Yoon Suk-yeol (윤석열) of the conservative People Power Party (PPP) (국민의힘) defeated Democratic Party candidate Lee Jae-myung by a slim margin of 0.8% of the vote to become the 13th elected president of South Korea. What are the challenges it faces and can the policies it proposes respond to them?
Yoon is often referred to as “Korean Trump”, not only because of his political views, but also because of his meteoric rise in the political arena, reminiscent of former US President Donald Trump.
He previously served as South Korea’s attorney general and came to prominence during the trial of former president Park Geun-hye and Lee Myung-bak who had been charged with corruption, the former having been impeached for it.
Even though he served under liberal President Moon Jae-in, Yoon became a conservative favorite for launching an investigation into Moon’s close aide and choice for Justice Minister Cho Kuk, accused of corruption and because of his scathing criticisms of the politics of the former. He has been a steel figure in the anti-corruption campaign ever since.
A novice in politics, he declared his candidacy for the presidential elections of 2022 at the end of June 2021 and in July joined the PPP. Earlier this month, Yoon defeated Liberal candidate Lee Jae-myung with just 263,000 votes; the smallest margin since the Democratic transition in 1987.
Several serious challenges await Yoon both at home and abroad.
Yoon is elected amid a surge in coronavirus cases in South Korea with a record 400,000 cases in a single day. Containing the pandemic would be a colossal task.
A major challenge he faces are the political divisions within the country. Besides the regular demographic factors of age and regionalism, this election has seen an interesting trend of gender and ideological divisions. Yoon’s bitter remarks against gender equality and men being “disadvantaged” due to calls for feminism worked as 58.7% of men in their 20s and 52.8% in their 30s, the group of dominant age in the labor market, voted for him.
An ideological controversy also erupted months before South Korea went to the polls. In the eye of the storm was one of the most popular beverage brands, Starbucks. In January 2022, Vice President of Shinsegae Chung Yong-jin (the parent company of E-mart which owns 67.5% of Starbucks outlets in South Korea) posted an anti-communist message on social media criticizing Chinese President Xi Jinping’s silence on official remarks about South Korea being a “minor country”. He tagged it with the hashtag “멸공” or “destroy communism”. Shortly after, he posted another photo of North Korean Supreme Leader Kim Jong-un with the same hashtag. It was Chung’s fifth anti-communist social media post in a month. The move angered Democratic Party presidential candidate Lee Jae-myung to the point that he said he would never drink Starbucks coffee again. His supporters rallied, and on January 10, Shinsegae’s stock value fell by 6.8% and closed at ₩23,000. Chung apologized for his behavior and promised not to post any more anti-communist content. While communism as an ideology is prohibited by national security law, progressivism has been a major force. Yoon’s slim margin of victory shows that this strength would pose a recurring challenge.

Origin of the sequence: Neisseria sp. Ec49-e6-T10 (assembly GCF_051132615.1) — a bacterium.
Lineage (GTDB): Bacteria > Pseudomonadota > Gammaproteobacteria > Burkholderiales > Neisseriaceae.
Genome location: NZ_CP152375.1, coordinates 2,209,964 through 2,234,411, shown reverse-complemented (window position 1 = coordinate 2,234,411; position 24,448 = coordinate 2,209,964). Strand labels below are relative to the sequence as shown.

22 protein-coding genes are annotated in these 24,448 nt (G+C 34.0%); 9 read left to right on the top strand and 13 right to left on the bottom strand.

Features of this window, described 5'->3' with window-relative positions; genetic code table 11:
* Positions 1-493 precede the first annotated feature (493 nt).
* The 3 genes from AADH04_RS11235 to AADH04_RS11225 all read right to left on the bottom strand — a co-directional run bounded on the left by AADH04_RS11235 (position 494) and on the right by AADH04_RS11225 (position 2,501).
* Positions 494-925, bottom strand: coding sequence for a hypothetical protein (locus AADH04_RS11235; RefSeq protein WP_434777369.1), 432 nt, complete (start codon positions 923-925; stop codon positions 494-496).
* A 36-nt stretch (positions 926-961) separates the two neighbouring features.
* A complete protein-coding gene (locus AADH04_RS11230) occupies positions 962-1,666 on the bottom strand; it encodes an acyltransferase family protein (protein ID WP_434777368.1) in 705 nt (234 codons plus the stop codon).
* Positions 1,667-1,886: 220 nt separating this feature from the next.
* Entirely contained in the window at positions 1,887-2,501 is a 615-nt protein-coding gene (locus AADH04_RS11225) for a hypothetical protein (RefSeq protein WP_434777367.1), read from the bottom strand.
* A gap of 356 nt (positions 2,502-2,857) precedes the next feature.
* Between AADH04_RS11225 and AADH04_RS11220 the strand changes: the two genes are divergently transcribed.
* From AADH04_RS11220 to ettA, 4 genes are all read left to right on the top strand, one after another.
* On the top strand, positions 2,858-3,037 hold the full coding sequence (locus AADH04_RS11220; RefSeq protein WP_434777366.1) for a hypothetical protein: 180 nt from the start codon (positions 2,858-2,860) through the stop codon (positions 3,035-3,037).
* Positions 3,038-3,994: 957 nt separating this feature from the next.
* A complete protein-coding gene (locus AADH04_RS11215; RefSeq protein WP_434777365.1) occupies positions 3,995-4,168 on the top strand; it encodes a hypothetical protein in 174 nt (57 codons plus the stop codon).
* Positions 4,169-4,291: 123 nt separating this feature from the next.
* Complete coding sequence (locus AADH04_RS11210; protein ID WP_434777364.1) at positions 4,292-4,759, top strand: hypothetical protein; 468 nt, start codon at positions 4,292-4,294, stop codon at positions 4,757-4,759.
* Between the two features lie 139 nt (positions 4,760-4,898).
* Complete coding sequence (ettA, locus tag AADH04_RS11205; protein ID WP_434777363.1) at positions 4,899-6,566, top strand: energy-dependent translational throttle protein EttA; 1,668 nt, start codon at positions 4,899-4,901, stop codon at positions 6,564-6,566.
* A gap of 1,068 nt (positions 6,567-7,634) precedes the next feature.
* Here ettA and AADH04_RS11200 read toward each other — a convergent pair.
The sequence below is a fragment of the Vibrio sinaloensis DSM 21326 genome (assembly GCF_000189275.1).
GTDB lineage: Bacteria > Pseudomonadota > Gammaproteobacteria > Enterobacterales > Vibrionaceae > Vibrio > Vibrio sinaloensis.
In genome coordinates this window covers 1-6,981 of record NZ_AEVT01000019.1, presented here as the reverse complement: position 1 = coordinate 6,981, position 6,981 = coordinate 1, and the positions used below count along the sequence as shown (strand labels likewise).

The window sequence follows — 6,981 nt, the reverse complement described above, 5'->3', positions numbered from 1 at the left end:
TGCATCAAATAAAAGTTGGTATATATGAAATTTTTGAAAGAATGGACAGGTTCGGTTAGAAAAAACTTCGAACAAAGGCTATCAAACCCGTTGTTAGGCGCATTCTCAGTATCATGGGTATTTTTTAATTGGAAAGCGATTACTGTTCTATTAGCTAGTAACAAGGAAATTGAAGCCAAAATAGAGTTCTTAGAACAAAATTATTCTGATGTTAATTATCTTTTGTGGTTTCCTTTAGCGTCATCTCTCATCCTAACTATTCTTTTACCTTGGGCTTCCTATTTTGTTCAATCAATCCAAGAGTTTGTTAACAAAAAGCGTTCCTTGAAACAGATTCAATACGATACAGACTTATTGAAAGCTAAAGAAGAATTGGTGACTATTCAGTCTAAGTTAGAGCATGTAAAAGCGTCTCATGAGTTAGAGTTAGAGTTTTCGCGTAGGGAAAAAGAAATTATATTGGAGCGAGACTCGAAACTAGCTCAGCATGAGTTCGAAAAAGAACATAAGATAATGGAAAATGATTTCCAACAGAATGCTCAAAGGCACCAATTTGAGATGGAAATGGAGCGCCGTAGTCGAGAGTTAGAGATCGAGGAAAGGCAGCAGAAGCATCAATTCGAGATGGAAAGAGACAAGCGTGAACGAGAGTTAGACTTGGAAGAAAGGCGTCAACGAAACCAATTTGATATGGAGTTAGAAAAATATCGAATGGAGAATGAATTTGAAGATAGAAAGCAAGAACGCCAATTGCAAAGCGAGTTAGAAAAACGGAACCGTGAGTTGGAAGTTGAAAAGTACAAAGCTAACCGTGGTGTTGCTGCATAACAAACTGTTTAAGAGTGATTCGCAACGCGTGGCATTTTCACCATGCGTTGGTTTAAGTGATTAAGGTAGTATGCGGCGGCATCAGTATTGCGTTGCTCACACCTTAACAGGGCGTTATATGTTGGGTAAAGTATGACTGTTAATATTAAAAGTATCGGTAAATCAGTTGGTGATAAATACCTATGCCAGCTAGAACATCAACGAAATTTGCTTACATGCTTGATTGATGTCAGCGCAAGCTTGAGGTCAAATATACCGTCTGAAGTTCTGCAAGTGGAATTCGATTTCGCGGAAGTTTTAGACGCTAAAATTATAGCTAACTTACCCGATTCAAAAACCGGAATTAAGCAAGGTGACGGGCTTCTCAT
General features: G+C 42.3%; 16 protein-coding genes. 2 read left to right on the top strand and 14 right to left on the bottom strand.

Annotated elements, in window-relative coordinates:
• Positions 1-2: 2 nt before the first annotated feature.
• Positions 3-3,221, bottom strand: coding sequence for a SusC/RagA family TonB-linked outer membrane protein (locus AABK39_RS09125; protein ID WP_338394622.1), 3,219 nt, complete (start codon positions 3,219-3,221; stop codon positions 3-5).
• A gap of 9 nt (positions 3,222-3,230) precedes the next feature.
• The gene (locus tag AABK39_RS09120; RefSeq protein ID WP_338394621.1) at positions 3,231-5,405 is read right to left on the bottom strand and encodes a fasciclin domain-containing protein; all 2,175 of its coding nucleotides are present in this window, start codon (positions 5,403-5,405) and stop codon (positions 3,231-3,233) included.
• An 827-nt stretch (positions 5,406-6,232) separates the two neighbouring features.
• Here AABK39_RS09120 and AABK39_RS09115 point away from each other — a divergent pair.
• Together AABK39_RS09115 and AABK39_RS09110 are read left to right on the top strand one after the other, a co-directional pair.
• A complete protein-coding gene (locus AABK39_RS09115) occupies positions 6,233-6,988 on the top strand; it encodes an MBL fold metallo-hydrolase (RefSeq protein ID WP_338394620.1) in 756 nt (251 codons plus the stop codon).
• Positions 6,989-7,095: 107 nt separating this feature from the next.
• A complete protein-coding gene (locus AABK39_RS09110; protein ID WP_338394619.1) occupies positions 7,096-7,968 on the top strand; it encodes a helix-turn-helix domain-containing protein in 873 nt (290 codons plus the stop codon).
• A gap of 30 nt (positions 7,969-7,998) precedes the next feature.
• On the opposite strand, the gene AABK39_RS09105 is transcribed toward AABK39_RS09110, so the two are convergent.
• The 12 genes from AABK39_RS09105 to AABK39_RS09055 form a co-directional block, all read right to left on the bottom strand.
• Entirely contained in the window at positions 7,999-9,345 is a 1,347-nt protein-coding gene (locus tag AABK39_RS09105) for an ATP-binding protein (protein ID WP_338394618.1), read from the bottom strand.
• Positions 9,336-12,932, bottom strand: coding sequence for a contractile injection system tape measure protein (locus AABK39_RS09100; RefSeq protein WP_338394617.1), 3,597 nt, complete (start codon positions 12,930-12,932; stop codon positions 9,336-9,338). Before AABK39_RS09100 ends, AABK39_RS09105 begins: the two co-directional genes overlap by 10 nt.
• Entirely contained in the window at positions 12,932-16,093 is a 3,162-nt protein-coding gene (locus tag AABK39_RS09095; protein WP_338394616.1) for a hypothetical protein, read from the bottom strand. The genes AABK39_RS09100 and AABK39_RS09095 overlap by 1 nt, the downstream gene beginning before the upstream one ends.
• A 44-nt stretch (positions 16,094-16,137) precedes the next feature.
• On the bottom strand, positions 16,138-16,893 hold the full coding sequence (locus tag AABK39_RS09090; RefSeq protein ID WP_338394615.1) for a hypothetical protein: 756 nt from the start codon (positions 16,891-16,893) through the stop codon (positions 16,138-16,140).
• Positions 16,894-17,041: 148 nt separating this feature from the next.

Another challenge is the massive housing crisis in South Korea. The ratio of mortgage debt to disposable income has risen sharply. It was 138.5% in 2008 and rose to more than 200% in 2020. Households now owe twice as much as they can afford.
Unemployment and the economic downturn are also major problems. In 2021, South Korea’s unemployment rate hit its highest level in more than two decades. The unemployment rate fell from 4.5% in December 2020 to 5.4% in January 2021. There is also widespread disenchantment among young people, who call themselves the “Sampo generation” (삼포세대), that that is, those who have to give up courtship, marriage and children because of unaffordability, due to growing income inequality.
The biggest challenge facing South Korea overseas is repairing relations with Japan that have soured over the years; resolve the strategic dilemma on the balance of relations with the United States on one side and China on the other, and address how far Seoul would be willing to go on the issue of the sovereign status of Taiwan where they have so far now shows ambiguity.
However, the biggest challenge is just across the border. North Korea’s aggressive missile launches and threats to resume its nuclear program, which has been under a self-imposed moratorium since 2017, threaten to destabilize not only the regional order in Northeast Asia, but also the peace and stability of the whole world. The biggest threat is from South Korea.
Policies proposed by Yoon
While his opponent Lee Jae-myung has called for greater government involvement to address these challenges, Yoon believes in free-market solutions and government rollback.
On the housing issue, Yoon promises to build 1.3 million homes in Seoul and surrounding metropolitan areas and another 1.2 million homes using a budget of ₩12.1 trillion. Young first-time home buyers in their 20s and 30s are at the top of his plan and would be offered 300,000 units below market price. These houses could then be sold back to the government after 5 years with a potential return on investment margin of up to 70%.